The North American Free Trade Agreement1 has been celebrated as a defining moment in the evolution of trade liberalization and protection of foreign investment in North America. Chapter 11 of the agreement, aimed at providing an effective mechanism for the resolution of disputes between individual foreign investors and host governments, has particularly revolutionized the foreign investment landscape. Nonetheless, difficulties arising from the dispute resolution mechanism contained in Chapter 11 have not gone unnoticed.2 One line of criticism relates to the fact that Chapter 11 lacks an internal appeal mechanism. Rather, it relies in this regard on the annulment and ad hoc Committee process provided under the ICSID Convention,3 or on judicial review by the courts at the seat of arbitration under the ICSID Additional Facility Rules4 and the UNCITRAL Rules,5 depending on the dispute resolution regime selected by the investor. To date, Mexico has not signed, and Canada has not ratified, the ICSID Convention. Therefore, until this situation changes, disputes arising under Chapter 11 may only be arbitrated in accordance with the Additional Facility Rules or the UNCITRAL Rules, both of which provide for review of awards by the national courts at the seat of the arbitration.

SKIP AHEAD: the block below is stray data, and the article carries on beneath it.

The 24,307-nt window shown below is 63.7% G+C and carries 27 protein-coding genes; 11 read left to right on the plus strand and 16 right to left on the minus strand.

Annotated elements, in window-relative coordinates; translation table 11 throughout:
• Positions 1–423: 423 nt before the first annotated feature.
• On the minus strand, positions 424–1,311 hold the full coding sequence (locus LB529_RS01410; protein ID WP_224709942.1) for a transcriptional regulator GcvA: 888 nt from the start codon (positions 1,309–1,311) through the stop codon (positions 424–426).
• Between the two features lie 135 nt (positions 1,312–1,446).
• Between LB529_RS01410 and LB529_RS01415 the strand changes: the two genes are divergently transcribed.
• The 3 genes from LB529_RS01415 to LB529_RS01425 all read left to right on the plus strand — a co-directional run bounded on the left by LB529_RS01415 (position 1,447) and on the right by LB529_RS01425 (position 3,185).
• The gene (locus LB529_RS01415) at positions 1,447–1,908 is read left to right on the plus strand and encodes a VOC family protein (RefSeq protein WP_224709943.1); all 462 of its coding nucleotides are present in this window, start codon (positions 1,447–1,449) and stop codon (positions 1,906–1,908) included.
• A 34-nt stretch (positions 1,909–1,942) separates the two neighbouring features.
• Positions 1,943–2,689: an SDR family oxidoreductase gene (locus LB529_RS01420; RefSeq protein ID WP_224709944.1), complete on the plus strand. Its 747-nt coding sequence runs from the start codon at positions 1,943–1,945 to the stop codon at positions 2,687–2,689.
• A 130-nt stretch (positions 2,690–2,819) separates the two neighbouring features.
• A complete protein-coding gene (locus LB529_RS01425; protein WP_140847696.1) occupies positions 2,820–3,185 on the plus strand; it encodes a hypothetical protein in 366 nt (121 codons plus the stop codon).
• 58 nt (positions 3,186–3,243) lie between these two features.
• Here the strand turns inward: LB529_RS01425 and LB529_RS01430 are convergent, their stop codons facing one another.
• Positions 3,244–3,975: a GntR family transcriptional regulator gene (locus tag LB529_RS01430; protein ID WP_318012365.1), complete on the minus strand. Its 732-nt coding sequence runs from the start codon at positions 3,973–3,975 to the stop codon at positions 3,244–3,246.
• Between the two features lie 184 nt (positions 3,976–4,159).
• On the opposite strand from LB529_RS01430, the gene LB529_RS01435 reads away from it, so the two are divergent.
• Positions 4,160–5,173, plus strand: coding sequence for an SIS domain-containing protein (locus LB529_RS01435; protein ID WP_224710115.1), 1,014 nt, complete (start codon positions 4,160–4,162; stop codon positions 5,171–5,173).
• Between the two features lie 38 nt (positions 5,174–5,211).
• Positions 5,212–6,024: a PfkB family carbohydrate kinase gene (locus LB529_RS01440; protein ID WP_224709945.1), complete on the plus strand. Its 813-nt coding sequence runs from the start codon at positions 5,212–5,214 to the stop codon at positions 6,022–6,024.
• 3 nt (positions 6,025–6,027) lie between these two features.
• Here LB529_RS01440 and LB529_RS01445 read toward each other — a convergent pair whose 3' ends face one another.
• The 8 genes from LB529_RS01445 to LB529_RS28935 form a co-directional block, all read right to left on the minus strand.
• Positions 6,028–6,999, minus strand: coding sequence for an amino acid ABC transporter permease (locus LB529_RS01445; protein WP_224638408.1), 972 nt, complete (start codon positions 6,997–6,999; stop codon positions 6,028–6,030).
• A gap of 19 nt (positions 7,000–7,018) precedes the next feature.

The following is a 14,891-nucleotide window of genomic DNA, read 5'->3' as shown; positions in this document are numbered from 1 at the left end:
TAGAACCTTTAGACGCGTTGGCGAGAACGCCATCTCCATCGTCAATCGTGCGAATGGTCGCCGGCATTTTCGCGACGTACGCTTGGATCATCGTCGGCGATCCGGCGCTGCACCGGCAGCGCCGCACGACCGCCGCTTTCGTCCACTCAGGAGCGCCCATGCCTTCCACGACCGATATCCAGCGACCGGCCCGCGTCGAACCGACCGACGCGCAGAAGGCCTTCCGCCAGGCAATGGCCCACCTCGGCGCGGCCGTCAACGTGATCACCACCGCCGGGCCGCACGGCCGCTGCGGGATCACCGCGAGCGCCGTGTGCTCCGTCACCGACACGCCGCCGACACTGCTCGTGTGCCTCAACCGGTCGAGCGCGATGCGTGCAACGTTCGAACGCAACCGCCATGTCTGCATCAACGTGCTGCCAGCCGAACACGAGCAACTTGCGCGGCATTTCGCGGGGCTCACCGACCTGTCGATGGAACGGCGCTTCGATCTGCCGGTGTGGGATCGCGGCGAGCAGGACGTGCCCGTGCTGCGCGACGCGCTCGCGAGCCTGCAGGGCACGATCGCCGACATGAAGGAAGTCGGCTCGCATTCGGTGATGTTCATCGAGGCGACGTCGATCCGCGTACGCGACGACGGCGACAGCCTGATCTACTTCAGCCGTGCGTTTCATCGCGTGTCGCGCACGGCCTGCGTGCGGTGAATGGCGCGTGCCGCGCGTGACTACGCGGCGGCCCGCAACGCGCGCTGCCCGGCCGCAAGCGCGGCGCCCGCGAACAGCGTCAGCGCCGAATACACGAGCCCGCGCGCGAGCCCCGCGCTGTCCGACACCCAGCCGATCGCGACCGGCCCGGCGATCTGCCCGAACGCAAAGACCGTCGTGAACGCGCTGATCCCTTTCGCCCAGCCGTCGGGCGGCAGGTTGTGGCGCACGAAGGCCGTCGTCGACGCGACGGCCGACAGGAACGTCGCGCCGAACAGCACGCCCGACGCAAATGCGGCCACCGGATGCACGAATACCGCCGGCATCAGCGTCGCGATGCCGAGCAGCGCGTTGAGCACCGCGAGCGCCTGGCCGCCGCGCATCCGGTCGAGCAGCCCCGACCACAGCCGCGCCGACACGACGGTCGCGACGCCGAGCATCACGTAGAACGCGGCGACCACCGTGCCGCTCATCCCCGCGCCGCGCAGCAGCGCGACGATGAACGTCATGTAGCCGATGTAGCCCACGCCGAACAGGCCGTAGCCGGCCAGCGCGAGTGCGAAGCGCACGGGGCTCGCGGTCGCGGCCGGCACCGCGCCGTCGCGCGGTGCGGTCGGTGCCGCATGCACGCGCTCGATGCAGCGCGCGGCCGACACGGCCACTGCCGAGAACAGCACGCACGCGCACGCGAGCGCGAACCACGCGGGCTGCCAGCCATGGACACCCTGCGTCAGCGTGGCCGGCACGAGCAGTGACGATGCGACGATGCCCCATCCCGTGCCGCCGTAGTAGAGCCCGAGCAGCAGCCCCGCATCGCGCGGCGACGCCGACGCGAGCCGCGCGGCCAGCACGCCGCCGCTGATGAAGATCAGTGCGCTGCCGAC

I. Review of NAFTA Arbitral Awards by Canadian Courts
II. Review of NAFTA Arbitral Awards by American Courts
III. Review of NAFTA Arbitral Awards by Mexican Courts
IV. Analysis of the Stadard of Review